Soursweet is an aptly titled charmer about a Chinese family living in a dismal suburb of London. Pic sympathetically explores the insidious ways in which Chinese emigrants have to adapt to life in Britain after moving to London from Hong Kong.
Adapted from Timothy Mo’s novel, the film opens with an elaborate wedding ceremony for a young couple (Sylvia Chang, Danny Dun) held on the outskirts of Hong Kong. Shortly after, the couple moves to London, where Dun finds work as a waiter in a crowded Chinatown restaurant.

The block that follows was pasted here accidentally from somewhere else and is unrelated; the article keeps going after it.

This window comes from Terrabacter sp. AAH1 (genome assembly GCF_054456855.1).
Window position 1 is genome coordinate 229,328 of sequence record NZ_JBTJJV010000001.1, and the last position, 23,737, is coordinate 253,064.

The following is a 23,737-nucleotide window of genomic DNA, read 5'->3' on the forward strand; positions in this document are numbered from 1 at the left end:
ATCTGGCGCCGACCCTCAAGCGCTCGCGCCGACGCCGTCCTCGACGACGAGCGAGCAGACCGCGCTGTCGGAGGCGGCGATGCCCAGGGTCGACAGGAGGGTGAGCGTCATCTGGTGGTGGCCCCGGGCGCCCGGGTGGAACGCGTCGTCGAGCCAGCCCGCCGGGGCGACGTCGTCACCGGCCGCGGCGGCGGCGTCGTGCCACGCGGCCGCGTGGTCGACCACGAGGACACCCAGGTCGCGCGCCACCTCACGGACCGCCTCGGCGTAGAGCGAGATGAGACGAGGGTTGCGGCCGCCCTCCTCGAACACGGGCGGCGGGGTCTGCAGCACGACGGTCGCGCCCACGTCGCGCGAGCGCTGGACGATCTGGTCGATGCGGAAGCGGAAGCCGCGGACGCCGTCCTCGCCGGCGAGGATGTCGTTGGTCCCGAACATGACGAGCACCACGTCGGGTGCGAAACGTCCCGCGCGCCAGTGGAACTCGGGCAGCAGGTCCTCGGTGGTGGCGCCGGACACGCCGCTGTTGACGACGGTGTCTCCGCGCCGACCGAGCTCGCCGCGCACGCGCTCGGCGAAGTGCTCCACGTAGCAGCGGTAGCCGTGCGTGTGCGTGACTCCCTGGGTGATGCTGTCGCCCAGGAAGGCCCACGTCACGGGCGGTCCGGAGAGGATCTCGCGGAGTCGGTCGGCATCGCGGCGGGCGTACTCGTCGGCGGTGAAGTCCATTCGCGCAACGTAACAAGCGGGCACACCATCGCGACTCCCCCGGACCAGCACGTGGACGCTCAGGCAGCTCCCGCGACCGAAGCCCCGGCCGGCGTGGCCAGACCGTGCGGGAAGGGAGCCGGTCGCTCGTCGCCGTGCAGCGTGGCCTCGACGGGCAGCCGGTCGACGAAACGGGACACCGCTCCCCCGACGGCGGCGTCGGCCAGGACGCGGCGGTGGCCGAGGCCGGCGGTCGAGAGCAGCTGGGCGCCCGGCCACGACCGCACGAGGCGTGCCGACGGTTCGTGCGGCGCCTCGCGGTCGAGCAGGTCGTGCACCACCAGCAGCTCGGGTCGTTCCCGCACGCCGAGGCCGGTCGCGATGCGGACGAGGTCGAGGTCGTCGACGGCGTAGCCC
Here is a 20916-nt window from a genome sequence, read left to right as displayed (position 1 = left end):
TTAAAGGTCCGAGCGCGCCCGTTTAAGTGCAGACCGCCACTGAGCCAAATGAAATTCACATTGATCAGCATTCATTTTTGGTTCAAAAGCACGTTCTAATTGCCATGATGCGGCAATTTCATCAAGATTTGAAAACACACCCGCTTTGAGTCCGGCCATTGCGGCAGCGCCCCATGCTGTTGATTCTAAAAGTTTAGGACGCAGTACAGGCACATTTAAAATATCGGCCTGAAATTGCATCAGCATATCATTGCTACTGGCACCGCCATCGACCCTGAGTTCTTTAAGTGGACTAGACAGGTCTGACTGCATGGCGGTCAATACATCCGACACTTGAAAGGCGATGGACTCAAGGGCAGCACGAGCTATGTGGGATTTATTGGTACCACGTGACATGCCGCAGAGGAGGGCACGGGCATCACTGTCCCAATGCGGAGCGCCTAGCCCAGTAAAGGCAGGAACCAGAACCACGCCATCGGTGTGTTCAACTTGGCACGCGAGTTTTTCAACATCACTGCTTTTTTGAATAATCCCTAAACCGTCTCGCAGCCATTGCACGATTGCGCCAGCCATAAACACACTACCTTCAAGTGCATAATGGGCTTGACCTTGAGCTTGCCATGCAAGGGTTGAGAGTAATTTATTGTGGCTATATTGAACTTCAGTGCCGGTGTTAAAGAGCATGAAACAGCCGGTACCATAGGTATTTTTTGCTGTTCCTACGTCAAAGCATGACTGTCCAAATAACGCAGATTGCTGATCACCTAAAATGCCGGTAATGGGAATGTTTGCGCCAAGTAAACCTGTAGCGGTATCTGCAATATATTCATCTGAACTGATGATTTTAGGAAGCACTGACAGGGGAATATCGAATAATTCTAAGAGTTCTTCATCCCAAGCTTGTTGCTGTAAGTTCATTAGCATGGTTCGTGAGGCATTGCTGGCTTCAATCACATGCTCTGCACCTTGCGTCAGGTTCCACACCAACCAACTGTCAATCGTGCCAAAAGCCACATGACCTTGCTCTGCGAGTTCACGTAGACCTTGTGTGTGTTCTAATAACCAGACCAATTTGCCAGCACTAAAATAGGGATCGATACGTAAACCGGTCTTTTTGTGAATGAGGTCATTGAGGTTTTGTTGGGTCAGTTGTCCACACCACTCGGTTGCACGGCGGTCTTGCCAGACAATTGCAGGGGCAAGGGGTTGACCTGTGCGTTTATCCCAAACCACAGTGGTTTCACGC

Dun goes through a period in which he becomes indebted to a seedy moneylender who works for one of the two gangs who seem to control the Chinatown underworld. The couple soon moves to the suburbs, where they start a modest Chinese restaurant in a rented house. After a slow start, the place prospers, and gradually friendly links are formed with the locals.
It’s the small details that are most significant. The way a little boy discovers at school that the Chinese way of fighting, taught to him by his mother, is considered unfair. Or the way traditional Chinese customs give way in the face of British culture and lifestyle; french fries replace noodles.